SHEFFIELD climber Lucy Creamer has reached another pinnacle of her career – as a TV celebrity.
Her leading role in the BBC series Climbing Great Buildings helped it to win Best Daytime TV programme at the Broadcast Awards, beating Come Dine With Me, Deal or No Deal, Loose Women, Antiques Road Trip and Doctors.
The series showed Lucy dangling alongside presenter Dr Jonathan Foyle, an expert in architectural history, high on some of Britain’s most recognisable structures, including Durham Cathedral, Blenheim Palace, Clifton Suspension Bridge and St Pancras Station.
Renowned as the UK’s most accomplished female climber, she was roped in for her technical expertise to help the presenter and the cameraman, Ian Burton, into the best positions and quickly stamped her own personality on the programme.
Lucy, aged 39, who lives in Meersbrook, said she was “walking round with a big grin on my face” after the awards ceremony at the Grosvenor House Hotel in London.
“This was a competitive category and to be honest we all felt pretty chuffed to have been shortlisted for it – and then we went and won it…
“To say we were all over the moon would be an understatement. When they read out our programme’s name as the winner, we all jumped 10 feet in the air and screamed. It really was a fantastic moment and I’m so glad I was there to experience it.
“I don’t think any of us were expecting to win. It really felt like a David and Goliath situation but for my part I was just happy to be there and experience something new. To win the award really was the icing on the cake and says a lot about the hard work the whole team put into the series. It really did dominate our lives for a while and everyone gave 100%, so to have the industry say ‘Yeah, we thought it was pretty good’, is quite cool.”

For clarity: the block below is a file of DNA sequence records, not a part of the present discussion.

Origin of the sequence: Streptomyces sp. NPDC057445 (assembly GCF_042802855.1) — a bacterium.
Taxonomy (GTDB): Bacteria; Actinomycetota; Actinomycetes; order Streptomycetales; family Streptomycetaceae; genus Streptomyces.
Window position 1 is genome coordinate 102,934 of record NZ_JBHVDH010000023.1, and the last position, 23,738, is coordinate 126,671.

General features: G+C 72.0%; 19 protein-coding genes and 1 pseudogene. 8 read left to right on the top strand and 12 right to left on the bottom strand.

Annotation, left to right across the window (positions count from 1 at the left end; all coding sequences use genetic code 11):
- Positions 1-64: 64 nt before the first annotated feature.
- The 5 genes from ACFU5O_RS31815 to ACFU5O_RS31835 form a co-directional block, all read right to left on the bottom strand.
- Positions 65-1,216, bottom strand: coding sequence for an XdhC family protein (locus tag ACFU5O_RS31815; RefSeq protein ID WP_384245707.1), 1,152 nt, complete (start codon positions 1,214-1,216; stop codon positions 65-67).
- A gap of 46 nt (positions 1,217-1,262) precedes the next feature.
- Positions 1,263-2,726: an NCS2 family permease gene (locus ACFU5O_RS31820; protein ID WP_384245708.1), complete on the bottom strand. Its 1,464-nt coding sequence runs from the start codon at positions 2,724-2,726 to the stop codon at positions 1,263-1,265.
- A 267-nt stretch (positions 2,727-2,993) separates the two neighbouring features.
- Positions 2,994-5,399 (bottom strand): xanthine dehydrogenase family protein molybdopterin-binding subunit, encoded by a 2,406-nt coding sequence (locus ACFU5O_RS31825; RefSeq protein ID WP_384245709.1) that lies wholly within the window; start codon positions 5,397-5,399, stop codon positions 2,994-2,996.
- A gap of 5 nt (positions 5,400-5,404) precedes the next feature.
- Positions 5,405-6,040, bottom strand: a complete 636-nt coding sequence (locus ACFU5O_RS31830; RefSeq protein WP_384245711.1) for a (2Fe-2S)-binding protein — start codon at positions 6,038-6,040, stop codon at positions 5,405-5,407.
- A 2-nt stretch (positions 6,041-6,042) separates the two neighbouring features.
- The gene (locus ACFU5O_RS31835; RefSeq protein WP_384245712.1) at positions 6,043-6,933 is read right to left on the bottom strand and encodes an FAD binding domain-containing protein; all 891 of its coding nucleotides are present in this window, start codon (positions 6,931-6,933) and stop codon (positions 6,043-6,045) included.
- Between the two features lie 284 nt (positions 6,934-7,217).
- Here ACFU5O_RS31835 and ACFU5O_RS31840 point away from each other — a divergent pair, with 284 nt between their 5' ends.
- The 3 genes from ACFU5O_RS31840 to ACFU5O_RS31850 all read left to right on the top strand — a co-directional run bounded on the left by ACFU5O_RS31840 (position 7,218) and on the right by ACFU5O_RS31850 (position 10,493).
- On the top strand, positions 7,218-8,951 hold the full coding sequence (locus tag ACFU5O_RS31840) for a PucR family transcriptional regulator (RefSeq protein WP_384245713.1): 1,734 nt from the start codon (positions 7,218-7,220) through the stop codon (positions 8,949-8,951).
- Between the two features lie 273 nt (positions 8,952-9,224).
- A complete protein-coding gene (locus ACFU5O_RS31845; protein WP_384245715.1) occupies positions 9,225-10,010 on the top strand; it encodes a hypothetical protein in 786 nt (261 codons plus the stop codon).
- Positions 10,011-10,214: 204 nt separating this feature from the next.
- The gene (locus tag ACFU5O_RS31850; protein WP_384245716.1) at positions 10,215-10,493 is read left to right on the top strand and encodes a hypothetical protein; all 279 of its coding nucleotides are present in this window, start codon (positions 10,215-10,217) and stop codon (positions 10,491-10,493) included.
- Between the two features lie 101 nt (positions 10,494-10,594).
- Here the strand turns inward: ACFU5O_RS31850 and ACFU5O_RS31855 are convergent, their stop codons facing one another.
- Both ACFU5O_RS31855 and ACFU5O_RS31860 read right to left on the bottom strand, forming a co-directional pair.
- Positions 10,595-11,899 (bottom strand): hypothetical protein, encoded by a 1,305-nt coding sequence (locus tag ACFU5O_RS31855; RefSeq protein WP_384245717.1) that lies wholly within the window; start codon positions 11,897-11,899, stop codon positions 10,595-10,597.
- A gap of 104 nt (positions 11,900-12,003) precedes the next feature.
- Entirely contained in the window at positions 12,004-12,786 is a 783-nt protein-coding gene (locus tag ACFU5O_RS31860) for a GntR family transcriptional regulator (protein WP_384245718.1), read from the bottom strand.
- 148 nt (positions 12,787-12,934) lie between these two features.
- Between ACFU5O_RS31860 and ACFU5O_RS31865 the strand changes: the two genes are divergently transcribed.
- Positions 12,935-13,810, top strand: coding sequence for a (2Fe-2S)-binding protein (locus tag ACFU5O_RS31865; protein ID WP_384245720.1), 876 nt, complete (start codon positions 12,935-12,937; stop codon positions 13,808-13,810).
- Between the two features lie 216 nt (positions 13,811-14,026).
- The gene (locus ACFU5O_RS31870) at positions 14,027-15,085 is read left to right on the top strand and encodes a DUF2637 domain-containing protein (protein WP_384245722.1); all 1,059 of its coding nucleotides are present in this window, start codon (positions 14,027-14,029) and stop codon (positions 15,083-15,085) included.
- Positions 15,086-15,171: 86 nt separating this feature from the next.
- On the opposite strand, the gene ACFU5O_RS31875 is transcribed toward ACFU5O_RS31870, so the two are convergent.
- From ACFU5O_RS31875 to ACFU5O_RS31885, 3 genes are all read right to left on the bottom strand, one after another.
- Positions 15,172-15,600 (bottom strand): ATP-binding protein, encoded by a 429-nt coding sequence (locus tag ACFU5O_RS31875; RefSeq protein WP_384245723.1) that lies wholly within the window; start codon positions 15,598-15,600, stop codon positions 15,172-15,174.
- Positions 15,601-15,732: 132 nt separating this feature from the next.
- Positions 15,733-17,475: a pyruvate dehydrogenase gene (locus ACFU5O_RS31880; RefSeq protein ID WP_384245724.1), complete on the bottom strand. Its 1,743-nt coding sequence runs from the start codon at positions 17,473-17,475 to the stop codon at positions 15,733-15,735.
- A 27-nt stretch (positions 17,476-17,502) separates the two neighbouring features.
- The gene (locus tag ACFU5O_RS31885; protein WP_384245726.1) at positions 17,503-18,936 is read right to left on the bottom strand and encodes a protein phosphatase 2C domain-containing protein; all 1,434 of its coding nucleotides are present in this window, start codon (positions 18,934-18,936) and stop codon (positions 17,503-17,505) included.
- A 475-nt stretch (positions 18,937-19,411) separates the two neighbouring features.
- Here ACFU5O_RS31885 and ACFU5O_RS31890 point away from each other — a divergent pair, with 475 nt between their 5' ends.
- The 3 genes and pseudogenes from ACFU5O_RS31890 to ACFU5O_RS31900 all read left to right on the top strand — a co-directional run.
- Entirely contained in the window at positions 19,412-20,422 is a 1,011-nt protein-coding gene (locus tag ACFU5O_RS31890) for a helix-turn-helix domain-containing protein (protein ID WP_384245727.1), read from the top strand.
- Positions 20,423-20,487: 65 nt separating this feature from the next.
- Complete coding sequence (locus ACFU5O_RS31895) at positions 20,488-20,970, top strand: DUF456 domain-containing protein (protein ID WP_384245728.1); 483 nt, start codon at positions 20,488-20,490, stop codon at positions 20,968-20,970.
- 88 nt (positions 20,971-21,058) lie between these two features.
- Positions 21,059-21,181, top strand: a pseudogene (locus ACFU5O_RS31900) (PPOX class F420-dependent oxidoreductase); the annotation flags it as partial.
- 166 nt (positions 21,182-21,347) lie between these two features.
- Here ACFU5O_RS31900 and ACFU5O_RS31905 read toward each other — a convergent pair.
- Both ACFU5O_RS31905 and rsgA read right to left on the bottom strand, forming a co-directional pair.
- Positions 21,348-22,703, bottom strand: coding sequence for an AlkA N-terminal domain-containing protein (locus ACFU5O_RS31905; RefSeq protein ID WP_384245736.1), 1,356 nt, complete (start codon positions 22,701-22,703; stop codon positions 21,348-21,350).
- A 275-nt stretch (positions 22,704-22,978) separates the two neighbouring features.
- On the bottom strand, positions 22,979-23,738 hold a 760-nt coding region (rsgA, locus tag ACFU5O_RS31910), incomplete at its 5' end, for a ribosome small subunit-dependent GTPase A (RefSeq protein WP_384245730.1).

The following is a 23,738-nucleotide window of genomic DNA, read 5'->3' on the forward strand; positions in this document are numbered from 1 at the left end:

The series told the history of British engineering and architecture from a unique perspective, with the highlight, from Lucy’s point of view, being a 280 ft free abseil inside St Paul’s Cathedral.
The Sheffield climber has proved her skills around the world – on the most difficult rock faces, on sea cliffs and ice and in the competition arena – and has appeared several times on TV and radio but this was her biggest exposure.
She is currently preparing for another challenge – judging films for ShAFF, the Sheffield Adventure Film Festival, at The Showroom, and co-presenting them, on March 5 and 6. “I’ve got 61 films to watch and am wondering where I’m going to find the time but it’s not a bad way to spend these cold winter evenings…”